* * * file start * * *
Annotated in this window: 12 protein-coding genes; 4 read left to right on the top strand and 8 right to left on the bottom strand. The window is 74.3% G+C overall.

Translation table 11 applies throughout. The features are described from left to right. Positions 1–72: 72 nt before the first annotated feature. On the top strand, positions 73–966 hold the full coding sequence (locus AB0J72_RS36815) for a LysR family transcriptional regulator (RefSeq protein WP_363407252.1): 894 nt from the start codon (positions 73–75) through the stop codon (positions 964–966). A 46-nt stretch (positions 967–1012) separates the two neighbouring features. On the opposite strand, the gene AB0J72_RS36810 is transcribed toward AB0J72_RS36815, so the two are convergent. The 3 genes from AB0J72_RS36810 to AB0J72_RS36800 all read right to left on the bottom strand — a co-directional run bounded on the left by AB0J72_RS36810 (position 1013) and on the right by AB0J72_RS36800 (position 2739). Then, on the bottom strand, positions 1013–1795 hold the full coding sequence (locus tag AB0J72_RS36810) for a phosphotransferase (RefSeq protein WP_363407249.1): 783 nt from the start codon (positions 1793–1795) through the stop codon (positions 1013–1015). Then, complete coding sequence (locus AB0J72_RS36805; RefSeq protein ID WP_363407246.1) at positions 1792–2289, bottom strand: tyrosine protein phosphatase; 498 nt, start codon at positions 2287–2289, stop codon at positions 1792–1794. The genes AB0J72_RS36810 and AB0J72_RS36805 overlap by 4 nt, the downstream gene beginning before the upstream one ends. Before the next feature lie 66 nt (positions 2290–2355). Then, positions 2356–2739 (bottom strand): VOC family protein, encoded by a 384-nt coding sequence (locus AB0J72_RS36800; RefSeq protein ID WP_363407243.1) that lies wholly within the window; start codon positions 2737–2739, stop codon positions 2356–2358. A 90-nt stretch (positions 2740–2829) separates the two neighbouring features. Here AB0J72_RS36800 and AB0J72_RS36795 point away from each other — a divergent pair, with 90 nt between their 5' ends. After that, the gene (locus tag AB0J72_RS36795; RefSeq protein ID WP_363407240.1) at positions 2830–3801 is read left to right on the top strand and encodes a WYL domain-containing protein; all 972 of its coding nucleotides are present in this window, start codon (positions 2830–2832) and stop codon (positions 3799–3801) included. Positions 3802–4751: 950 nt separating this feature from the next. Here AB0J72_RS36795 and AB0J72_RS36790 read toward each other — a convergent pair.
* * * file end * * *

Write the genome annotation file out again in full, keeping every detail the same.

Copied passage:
Annotated in this window: 12 protein-coding genes; 4 read left to right on the top strand and 8 right to left on the bottom strand. The window is 74.3% G+C overall.

Translation table 11 applies throughout. The features are described from left to right. Positions 1–72: 72 nt before the first annotated feature. On the top strand, positions 73–966 hold the full coding sequence (locus AB0J72_RS36815) for a LysR family transcriptional regulator (RefSeq protein WP_363407252.1): 894 nt from the start codon (positions 73–75) through the stop codon (positions 964–966). A 46-nt stretch (positions 967–1012) separates the two neighbouring features. On the opposite strand, the gene AB0J72_RS36810 is transcribed toward AB0J72_RS36815, so the two are convergent. The 3 genes from AB0J72_RS36810 to AB0J72_RS36800 all read right to left on the bottom strand — a co-directional run bounded on the left by AB0J72_RS36810 (position 1013) and on the right by AB0J72_RS36800 (position 2739). Then, on the bottom strand, positions 1013–1795 hold the full coding sequence (locus tag AB0J72_RS36810) for a phosphotransferase (RefSeq protein WP_363407249.1): 783 nt from the start codon (positions 1793–1795) through the stop codon (positions 1013–1015). Then, complete coding sequence (locus AB0J72_RS36805; RefSeq protein ID WP_363407246.1) at positions 1792–2289, bottom strand: tyrosine protein phosphatase; 498 nt, start codon at positions 2287–2289, stop codon at positions 1792–1794. The genes AB0J72_RS36810 and AB0J72_RS36805 overlap by 4 nt, the downstream gene beginning before the upstream one ends. Before the next feature lie 66 nt (positions 2290–2355). Then, positions 2356–2739 (bottom strand): VOC family protein, encoded by a 384-nt coding sequence (locus AB0J72_RS36800; RefSeq protein ID WP_363407243.1) that lies wholly within the window; start codon positions 2737–2739, stop codon positions 2356–2358. A 90-nt stretch (positions 2740–2829) separates the two neighbouring features. Here AB0J72_RS36800 and AB0J72_RS36795 point away from each other — a divergent pair, with 90 nt between their 5' ends. After that, the gene (locus tag AB0J72_RS36795; RefSeq protein ID WP_363407240.1) at positions 2830–3801 is read left to right on the top strand and encodes a WYL domain-containing protein; all 972 of its coding nucleotides are present in this window, start codon (positions 2830–2832) and stop codon (positions 3799–3801) included. Positions 3802–4751: 950 nt separating this feature from the next. Here AB0J72_RS36795 and AB0J72_RS36790 read toward each other — a convergent pair.